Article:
One thing we got wrong last year, for a chunk of our students, was the clamouring rush to compare. For students who had not yet mastered the single poetry essay, this was akin to painting by numbers, trying to work out (with lots of help) which bit went where.
I vowed that this year, 10 and 11 were going to write lots of individual essays, to perfect their essay writing skills, close language analysis and more importantly, to make sure they really, really know each poem. Armed with this knowledge, they will be far more able to juggle the chunks of information and evaluate point for point – which is the most, which is the least, which is different, similar etc.
Asking Y10 to write single poem essays has made me think really carefully about what I want them to do and how to make it accessible for students of all abilities. The first thing to tackle was the introduction. I know some departments have taught students not to write an introduction. I am slightly Old School about this, and fairly pragmatic. For me, a good introduction is a student’s way of saying very clearly ‘I’ve got this. I know what you’re asking me and I can answer it.’
Now, I am an absolute convert of Louisa Enstone (@englishlulu) and her work on PEE and have been a fan ever since I saw her talk through her methodology at researchEd in Swindon in 2015. She could not be more right when she talks about the limiting nature of any formula as structure, especially PEE to teach analysis. However, even she acknowledges that it is not necessarily ‘that PEE is the problem – it’s the way that we use it’. This is surely true of any formula for writing. In the words of Shaun Allison and Andy Tharby, the best way forward is ‘a tight but loose approach’.
So how can we help students with low confidence write a sophisticated introduction that is loose enough to be applied to any poem and any question that AQA might throw at them and tightly structured enough that it will support?
We are looking at Cecil Day Lewis’ Walking Away and the question: How does the poet portray his sense of loss and separation?
I first asked students to complete the sentence: The poet portrays the sense of loss and separation as …….
The overwhelming majority of students chose the words ‘Painful’ ‘Difficult’ ‘Hurtful’. It was a ‘hallelujah’ moment knowing something had been retained from first reading. This is a vital step and one that I want students to spend time on with each of the 15 poems. James Durran argues that ‘to really ‘know’ a poem, students need to have formed a relationship with it which is more than intellectual.’ I think this act of pinning down is a sophisticated culmination of knowledge and essential to the analysis process. Chris Curtis also touches on this in his post on how he teaches ‘An Inspector Calls’. The reduction of the text to a single, pivotal idea is crucial.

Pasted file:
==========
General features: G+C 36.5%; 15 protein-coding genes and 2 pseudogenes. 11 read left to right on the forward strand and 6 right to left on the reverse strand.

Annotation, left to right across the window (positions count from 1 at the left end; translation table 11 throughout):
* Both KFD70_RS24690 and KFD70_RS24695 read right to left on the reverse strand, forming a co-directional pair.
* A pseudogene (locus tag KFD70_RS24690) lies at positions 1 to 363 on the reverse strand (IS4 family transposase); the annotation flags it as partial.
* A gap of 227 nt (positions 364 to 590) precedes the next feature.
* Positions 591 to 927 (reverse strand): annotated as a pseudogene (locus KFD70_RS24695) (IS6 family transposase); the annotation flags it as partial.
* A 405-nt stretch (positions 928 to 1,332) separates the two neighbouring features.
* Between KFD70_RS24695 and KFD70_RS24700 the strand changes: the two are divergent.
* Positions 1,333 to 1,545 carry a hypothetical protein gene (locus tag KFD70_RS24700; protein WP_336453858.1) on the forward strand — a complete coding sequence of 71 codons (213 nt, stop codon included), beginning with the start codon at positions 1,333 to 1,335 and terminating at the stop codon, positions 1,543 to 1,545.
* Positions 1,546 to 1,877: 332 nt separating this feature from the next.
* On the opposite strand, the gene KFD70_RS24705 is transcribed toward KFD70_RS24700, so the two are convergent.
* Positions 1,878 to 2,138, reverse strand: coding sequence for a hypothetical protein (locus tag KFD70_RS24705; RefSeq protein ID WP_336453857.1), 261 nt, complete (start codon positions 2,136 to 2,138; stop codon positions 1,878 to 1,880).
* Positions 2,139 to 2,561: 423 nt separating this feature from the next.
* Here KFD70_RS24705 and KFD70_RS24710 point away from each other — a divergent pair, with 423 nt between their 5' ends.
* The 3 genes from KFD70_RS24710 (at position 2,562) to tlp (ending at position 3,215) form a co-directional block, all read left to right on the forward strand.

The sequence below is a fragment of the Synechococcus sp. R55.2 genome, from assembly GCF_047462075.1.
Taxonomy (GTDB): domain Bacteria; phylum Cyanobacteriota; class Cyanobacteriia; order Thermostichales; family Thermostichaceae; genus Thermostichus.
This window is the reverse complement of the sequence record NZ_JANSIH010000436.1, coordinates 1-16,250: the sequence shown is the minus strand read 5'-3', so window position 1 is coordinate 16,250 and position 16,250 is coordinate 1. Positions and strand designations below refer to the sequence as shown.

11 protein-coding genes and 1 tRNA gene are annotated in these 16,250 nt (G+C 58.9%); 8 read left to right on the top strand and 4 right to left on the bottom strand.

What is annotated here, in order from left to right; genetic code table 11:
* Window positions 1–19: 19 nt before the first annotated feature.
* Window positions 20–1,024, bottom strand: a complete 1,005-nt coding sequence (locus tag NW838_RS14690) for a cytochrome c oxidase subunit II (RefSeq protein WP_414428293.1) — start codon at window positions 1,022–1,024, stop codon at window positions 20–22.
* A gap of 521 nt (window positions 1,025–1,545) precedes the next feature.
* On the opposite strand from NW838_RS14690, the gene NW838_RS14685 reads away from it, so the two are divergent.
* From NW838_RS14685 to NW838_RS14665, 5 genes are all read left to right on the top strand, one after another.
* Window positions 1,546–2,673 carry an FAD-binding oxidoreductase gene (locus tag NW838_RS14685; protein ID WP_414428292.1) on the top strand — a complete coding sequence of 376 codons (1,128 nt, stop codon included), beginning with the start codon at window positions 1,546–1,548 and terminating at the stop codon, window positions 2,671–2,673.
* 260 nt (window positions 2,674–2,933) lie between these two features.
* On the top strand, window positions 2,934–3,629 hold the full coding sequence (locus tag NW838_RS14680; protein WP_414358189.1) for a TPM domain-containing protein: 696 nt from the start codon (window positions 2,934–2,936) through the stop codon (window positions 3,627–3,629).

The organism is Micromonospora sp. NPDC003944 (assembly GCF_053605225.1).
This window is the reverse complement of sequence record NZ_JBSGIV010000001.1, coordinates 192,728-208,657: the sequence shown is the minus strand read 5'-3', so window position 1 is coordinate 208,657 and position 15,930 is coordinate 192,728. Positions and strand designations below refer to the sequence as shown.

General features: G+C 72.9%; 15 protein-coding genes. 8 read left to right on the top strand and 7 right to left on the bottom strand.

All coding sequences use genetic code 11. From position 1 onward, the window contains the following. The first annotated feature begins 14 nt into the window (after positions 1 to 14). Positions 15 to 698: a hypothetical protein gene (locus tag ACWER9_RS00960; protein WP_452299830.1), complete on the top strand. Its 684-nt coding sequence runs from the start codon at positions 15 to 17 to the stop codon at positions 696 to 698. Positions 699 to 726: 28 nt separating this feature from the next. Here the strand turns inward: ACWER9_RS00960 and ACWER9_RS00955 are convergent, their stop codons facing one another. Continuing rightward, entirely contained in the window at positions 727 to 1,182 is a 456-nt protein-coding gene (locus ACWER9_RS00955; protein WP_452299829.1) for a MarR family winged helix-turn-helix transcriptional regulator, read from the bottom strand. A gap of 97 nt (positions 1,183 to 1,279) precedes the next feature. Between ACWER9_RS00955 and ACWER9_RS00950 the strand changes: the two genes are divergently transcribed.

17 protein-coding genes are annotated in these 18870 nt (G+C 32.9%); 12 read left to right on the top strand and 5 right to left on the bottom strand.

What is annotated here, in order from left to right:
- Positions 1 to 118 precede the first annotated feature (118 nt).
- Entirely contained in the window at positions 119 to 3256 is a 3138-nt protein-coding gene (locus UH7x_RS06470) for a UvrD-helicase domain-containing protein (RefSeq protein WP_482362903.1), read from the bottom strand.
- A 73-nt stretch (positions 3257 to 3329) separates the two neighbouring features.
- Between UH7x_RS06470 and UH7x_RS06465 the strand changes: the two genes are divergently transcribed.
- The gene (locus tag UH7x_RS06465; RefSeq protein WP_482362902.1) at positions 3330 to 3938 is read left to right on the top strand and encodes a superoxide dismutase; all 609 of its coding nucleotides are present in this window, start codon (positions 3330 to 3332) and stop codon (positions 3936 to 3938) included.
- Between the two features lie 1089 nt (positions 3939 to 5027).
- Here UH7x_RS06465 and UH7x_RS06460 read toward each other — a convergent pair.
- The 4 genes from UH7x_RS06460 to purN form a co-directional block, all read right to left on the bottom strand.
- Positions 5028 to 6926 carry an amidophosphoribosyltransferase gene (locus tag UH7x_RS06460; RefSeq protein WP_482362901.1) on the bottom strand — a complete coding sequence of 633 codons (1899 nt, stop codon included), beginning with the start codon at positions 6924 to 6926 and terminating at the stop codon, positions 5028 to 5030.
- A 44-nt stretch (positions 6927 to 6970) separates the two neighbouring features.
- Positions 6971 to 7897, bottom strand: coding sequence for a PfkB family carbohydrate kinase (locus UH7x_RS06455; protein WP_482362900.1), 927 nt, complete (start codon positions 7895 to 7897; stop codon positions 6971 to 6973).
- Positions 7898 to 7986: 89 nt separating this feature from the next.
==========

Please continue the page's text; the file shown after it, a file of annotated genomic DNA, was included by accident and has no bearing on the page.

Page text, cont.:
I then put the following model on the board:
The poet portrays loss and separation as something painful and difficult. ‘Walking Away’ is a memory of the poet’s son leaving to play in a sporting match. This event has scarred the poet and he still remembers it vividly after 18 years. Although painful, it does end on a more positive note.
We then analysed the function of each sentence and spent time looking at how each adds logical meaning to the one before.
The final sentence, the ‘Journey’ sentence is one that has played on my mind for some time, as something that I felt needed including but is hard to help students decide where and when. Random rules seems much harder to remember.
Reduction to a pivotal idea is key, but does the poem leave the reader in the same place it began? Is there only one pivotal idea, or does the poet grow, develop, change, taking the reader on a journey? Whether it does or doesn’t, this help students to really ‘know’ the poem as Durran suggests and is a sophisticated, structural point for an introduction: How does the poet portray x? Mainly in this way, but leaves the reader feeling another way.
Mainly this way, and ends leaving the reader feeling the same (stuck, unable to move on, still haunted, scarred etc.).
What I realised as well, about the Journey sentence, is that it gives students wriggle room. It allows them to cope with contrasting ideas and anomalies in the poem and doesn’t force them into a single box e.g.. The poet feels this (and only this).
I’m going to continue to work with students on this process and modelled introduction and see how their understanding develops.
Allison, S. and Tharby, A., 2015 Making Every Lesson Count Crownhouse Publishing
https://www.nate.org.uk/file/2017/03/NATE_TE_Issue-13_33-36-ENSTONE-FINAL.pdf Time to stop ‘PEE’-ing ?
http://www.jamesdurran.blog A poetry lesson